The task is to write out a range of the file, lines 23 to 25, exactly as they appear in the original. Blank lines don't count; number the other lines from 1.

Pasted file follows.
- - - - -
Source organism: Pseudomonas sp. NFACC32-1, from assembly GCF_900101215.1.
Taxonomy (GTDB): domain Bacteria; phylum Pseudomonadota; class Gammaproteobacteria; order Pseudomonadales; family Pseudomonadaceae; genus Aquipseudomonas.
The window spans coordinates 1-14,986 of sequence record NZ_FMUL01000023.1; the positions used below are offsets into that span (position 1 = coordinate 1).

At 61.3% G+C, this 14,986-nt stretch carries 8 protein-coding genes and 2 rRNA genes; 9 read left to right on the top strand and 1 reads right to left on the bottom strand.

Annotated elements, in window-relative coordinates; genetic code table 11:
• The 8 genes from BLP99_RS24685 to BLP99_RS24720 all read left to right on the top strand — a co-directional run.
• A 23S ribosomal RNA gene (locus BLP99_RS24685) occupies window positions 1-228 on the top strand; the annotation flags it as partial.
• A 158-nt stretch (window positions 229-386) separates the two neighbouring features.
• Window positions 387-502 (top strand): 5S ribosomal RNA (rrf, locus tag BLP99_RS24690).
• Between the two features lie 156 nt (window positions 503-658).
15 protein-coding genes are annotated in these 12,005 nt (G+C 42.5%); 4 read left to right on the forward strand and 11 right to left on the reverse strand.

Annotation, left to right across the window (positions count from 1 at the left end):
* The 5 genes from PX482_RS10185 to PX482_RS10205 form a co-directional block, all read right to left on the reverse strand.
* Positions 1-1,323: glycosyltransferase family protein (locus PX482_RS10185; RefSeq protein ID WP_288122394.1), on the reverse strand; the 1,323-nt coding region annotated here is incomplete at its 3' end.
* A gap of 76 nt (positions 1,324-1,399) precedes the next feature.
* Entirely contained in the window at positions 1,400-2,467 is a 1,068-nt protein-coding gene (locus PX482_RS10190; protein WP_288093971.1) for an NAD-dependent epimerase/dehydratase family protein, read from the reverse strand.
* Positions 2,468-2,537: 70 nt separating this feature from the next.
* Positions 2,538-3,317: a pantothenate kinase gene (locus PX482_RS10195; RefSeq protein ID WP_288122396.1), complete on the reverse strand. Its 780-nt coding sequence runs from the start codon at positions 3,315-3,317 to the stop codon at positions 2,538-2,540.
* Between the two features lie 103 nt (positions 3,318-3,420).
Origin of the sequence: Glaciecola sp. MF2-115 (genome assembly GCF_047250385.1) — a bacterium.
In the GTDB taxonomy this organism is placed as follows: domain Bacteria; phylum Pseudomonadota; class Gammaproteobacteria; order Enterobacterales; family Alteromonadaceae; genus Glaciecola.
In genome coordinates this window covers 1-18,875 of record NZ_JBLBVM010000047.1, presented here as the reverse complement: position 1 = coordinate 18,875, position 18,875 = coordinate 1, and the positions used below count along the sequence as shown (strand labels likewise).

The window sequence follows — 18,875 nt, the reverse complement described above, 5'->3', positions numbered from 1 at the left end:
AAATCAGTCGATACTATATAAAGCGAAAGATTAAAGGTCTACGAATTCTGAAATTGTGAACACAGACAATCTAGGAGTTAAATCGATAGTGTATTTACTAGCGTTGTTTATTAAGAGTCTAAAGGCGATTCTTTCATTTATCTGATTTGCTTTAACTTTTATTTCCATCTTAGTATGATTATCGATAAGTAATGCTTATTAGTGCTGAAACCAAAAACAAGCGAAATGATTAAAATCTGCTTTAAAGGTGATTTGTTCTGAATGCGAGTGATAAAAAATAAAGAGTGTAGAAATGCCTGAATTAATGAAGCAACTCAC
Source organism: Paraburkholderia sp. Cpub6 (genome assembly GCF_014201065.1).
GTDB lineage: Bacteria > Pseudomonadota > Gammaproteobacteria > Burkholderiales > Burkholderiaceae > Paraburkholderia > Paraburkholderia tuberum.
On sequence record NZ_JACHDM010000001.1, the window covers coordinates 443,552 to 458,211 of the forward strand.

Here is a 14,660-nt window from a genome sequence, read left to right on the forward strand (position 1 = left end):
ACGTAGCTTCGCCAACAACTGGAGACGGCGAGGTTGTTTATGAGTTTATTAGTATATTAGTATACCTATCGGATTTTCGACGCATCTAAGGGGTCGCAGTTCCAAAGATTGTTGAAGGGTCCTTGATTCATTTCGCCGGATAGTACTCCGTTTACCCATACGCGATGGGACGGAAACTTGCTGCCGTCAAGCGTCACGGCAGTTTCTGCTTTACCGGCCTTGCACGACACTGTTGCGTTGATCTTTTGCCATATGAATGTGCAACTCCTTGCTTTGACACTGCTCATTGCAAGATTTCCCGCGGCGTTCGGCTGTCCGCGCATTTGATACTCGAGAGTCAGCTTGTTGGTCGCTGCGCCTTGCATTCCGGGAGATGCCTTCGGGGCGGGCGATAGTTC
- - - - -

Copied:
The window sequence follows — 18,875 nt, the reverse complement described above, 5'->3', positions numbered from 1 at the left end:
AAATCAGTCGATACTATATAAAGCGAAAGATTAAAGGTCTACGAATTCTGAAATTGTGAACACAGACAATCTAGGAGTTAAATCGATAGTGTATTTACTAGCGTTGTTTATTAAGAGTCTAAAGGCGATTCTTTCATTTATCTGATTTGCTTTAACTTTTATTTCCATCTTAGTATGATTATCGATAAGTAATGCTTATTAGTGCTGAAACCAAAAACAAGCGAAATGATTAAAATCTGCTTTAAAGGTGATTTGTTCTGAATGCGAGTGATAAAAAATAAAGAGTGTAGAAATGCCTGAATTAATGAAGCAACTCAC
Source organism: Paraburkholderia sp. Cpub6 (genome assembly GCF_014201065.1).